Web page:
Oil producers need to maximize income without hurting their customers...
US DEMAND for gas at the pump is starting to react to the rising prices. No wonder, writes Julian Phillips at GoldForecaster.com.
US consumers have seen a 30% jump in oil prices over the past few months. US gasoline prices have become a heated political issue after pushing towards $4 a gallon. Gasoline futures hit 33-month highs on Tuesday. The rising prices at the pump are fomenting voter discontent with Obama's leadership and could harm his re-election chances in 2012.
Government is saying it is due to speculation. But Saudi Arabia has cut production by 600,000 barrels a day. Is Saudi Arabia to blame? Why would oil producers cut production like this when the oil price is so high?
We have to ask ourselves, "Is that all there is to this story or is there something out there that justifies cuts in production and accepts higher oil prices?"
Look across to the Eurozone and see what has happened to the oil price in terms of the Euro. When the Dollar was at $1.23 against the Euro the oil price stood at approximately$80 to $90 for a barrel of oil. This meant that in the Euro a barrel of oil cost €65.04 - €73.17.
Now the Dollar is at $1.48 and the oil price is at $112 for West Texas crude and $123 for Brent crude. In the Euro they are now €75.68 and €83.11 respectively.
So Europeans have not seen much of a rise in the oil price. Worldwide, where the Dollar has fallen against other currencies the same is also true. In China, where the Yuan is still held tight to the Dollar, oil prices have risen in line with the fall in the Yuan against other currencies.
Now, look at it from oil producers' standpoint. The United States and China comprise less than half of global demand (China at 10 million barrels a day). Oil producers believe that they should maximize their income from oil because they owe it to themselves and subsequent generations. After all, it is irreplaceable. They do accept that they should not charge so much as to cause growth to fail and oil demand to drop. They have, therefore, to balance these considerations with the objective of maximizing oil income over the long-term.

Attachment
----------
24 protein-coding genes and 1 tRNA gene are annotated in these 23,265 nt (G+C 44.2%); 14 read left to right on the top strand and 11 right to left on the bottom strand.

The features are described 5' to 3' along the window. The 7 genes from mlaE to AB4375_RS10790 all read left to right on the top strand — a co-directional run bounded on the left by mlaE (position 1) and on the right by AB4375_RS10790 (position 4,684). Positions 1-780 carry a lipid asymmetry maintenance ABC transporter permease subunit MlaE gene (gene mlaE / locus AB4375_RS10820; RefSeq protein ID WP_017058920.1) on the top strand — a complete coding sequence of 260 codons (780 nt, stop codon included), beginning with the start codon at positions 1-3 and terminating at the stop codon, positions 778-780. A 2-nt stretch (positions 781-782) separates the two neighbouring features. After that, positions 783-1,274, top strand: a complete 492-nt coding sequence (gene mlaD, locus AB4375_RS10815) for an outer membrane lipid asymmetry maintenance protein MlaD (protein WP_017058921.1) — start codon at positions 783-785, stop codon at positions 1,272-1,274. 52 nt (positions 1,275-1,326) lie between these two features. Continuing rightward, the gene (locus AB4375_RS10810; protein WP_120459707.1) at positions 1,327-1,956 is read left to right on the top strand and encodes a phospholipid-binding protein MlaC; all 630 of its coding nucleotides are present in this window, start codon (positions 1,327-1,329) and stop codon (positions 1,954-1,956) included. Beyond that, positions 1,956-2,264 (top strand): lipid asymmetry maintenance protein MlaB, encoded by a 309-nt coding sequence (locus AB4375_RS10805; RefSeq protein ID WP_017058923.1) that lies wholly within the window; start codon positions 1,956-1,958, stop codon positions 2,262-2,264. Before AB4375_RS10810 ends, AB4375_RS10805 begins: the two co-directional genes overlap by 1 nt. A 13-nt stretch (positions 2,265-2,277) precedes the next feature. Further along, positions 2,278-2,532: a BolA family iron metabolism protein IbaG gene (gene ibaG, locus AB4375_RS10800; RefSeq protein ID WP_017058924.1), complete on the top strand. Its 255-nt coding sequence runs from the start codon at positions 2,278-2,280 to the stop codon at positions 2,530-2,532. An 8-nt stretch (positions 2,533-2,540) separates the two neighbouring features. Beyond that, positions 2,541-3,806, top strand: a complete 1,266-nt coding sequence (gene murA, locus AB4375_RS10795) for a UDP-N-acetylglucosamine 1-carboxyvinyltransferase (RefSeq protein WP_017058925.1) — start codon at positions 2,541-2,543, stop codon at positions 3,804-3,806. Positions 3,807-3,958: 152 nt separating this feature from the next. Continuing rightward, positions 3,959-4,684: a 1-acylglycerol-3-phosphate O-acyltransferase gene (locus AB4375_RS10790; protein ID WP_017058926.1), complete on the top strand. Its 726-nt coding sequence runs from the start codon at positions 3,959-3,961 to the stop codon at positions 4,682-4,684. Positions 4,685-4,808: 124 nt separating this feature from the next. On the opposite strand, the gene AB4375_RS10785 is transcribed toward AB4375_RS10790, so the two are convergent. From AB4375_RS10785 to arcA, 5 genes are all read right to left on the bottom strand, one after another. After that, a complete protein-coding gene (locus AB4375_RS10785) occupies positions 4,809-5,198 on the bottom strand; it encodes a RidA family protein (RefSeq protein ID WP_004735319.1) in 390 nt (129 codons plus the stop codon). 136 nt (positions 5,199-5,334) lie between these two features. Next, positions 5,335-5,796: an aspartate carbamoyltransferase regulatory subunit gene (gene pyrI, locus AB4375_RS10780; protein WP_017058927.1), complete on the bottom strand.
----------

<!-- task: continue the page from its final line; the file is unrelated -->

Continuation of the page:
With China's robust growth, an anemic (but still growing) US economy and the rest of the world not experiencing oil price increases, producers have concluded that they do not need to lower oil prices.
The general financial world's perception is that the United States is unconcerned by the Dollar's exchange rate and will do nothing to strengthen it. Actions by US monetary authorities confirm that. Clearly this is what Saudi Arabia and other oil producers believe too. So, when the prospects of prices falling in the Euro arise, we do expect oil producers to cut supply to ensure that the Euro price of oil remains stable.
In line with the above, then, we do not expect Eurozone or strong nations' growth to be negatively impacted by the current level of oil prices. The economic growth prospects of the strong Eurozone economies such as Germany's will not be affected.
Chinese and US growth will be affected because of their falling exchange rates.
The US will be affected more so because higher energy prices are dampening growth at consumer levels. The US needs the consumer to spend before it can see a real recovery. With housing prices continuing to fall, food and energy prices rising, and flat wages, a stagflationary environment is being created. If this does not change soon, the possibility of another recession rears its ugly head yet again.
In China, the rise in food and energy prices is being combated by government action, but not quickly enough to prevent many newly middle class from slipping back to poverty levels again. This could be socially dangerous for the government there. In the upcoming auction of Iraqi oil fields, we expect to see China go in and pay top Dollar to ensure that this supply heads east.
The only way for the two major global nations to lower oil prices is therefore to force their exchange rates up against other stronger currencies. Unfortunately, we do not expect that to happen for other reasons.
It is very clear to all that Chinese growth needs to continue to assist growth in the other parts of the world to avoid recession or depression. On balance, therefore, we believe that global oil producers are attempting to balance their rapacity for income with their caution in avoiding reducing supply.
This is a delicate operation that could quickly earn them the anger of the world. In the Middle East today, every government realizes how tenuous its hold on power is and will be ultra-cautious to temper greed with fear.